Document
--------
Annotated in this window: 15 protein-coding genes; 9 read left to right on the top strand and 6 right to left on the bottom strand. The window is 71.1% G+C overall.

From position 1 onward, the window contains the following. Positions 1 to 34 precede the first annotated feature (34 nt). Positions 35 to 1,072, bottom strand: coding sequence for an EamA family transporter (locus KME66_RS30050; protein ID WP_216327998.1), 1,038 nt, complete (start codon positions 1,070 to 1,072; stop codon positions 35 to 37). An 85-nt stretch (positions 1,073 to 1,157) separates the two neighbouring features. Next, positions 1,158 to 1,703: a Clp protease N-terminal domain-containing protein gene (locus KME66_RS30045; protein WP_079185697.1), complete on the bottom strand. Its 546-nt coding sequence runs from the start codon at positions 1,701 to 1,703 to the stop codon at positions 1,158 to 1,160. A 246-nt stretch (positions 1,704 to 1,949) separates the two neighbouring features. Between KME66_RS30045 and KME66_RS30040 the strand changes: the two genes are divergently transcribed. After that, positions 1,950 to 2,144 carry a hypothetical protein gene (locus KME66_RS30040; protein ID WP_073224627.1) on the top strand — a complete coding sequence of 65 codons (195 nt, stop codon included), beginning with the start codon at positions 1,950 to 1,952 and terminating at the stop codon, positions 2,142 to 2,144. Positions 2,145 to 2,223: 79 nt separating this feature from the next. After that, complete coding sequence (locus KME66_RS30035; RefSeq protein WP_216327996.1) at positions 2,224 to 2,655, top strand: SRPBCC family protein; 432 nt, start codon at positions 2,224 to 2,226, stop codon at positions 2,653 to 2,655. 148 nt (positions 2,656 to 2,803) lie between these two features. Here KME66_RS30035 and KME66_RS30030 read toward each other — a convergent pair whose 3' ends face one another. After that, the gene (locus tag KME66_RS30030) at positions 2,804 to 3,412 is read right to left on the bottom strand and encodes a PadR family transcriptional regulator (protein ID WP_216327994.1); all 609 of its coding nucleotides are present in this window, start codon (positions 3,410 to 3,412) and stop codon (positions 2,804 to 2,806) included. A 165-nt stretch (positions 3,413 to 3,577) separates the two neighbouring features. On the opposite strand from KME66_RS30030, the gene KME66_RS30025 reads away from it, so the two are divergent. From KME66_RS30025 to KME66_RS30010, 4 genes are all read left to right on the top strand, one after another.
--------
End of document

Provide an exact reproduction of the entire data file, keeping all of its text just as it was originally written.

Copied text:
Annotated in this window: 15 protein-coding genes; 9 read left to right on the top strand and 6 right to left on the bottom strand. The window is 71.1% G+C overall.

From position 1 onward, the window contains the following. Positions 1 to 34 precede the first annotated feature (34 nt). Positions 35 to 1,072, bottom strand: coding sequence for an EamA family transporter (locus KME66_RS30050; protein ID WP_216327998.1), 1,038 nt, complete (start codon positions 1,070 to 1,072; stop codon positions 35 to 37). An 85-nt stretch (positions 1,073 to 1,157) separates the two neighbouring features. Next, positions 1,158 to 1,703: a Clp protease N-terminal domain-containing protein gene (locus KME66_RS30045; protein WP_079185697.1), complete on the bottom strand. Its 546-nt coding sequence runs from the start codon at positions 1,701 to 1,703 to the stop codon at positions 1,158 to 1,160. A 246-nt stretch (positions 1,704 to 1,949) separates the two neighbouring features. Between KME66_RS30045 and KME66_RS30040 the strand changes: the two genes are divergently transcribed. After that, positions 1,950 to 2,144 carry a hypothetical protein gene (locus KME66_RS30040; protein ID WP_073224627.1) on the top strand — a complete coding sequence of 65 codons (195 nt, stop codon included), beginning with the start codon at positions 1,950 to 1,952 and terminating at the stop codon, positions 2,142 to 2,144. Positions 2,145 to 2,223: 79 nt separating this feature from the next. After that, complete coding sequence (locus KME66_RS30035; RefSeq protein WP_216327996.1) at positions 2,224 to 2,655, top strand: SRPBCC family protein; 432 nt, start codon at positions 2,224 to 2,226, stop codon at positions 2,653 to 2,655. 148 nt (positions 2,656 to 2,803) lie between these two features. Here KME66_RS30035 and KME66_RS30030 read toward each other — a convergent pair whose 3' ends face one another. After that, the gene (locus tag KME66_RS30030) at positions 2,804 to 3,412 is read right to left on the bottom strand and encodes a PadR family transcriptional regulator (protein ID WP_216327994.1); all 609 of its coding nucleotides are present in this window, start codon (positions 3,410 to 3,412) and stop codon (positions 2,804 to 2,806) included. A 165-nt stretch (positions 3,413 to 3,577) separates the two neighbouring features. On the opposite strand from KME66_RS30030, the gene KME66_RS30025 reads away from it, so the two are divergent. From KME66_RS30025 to KME66_RS30010, 4 genes are all read left to right on the top strand, one after another.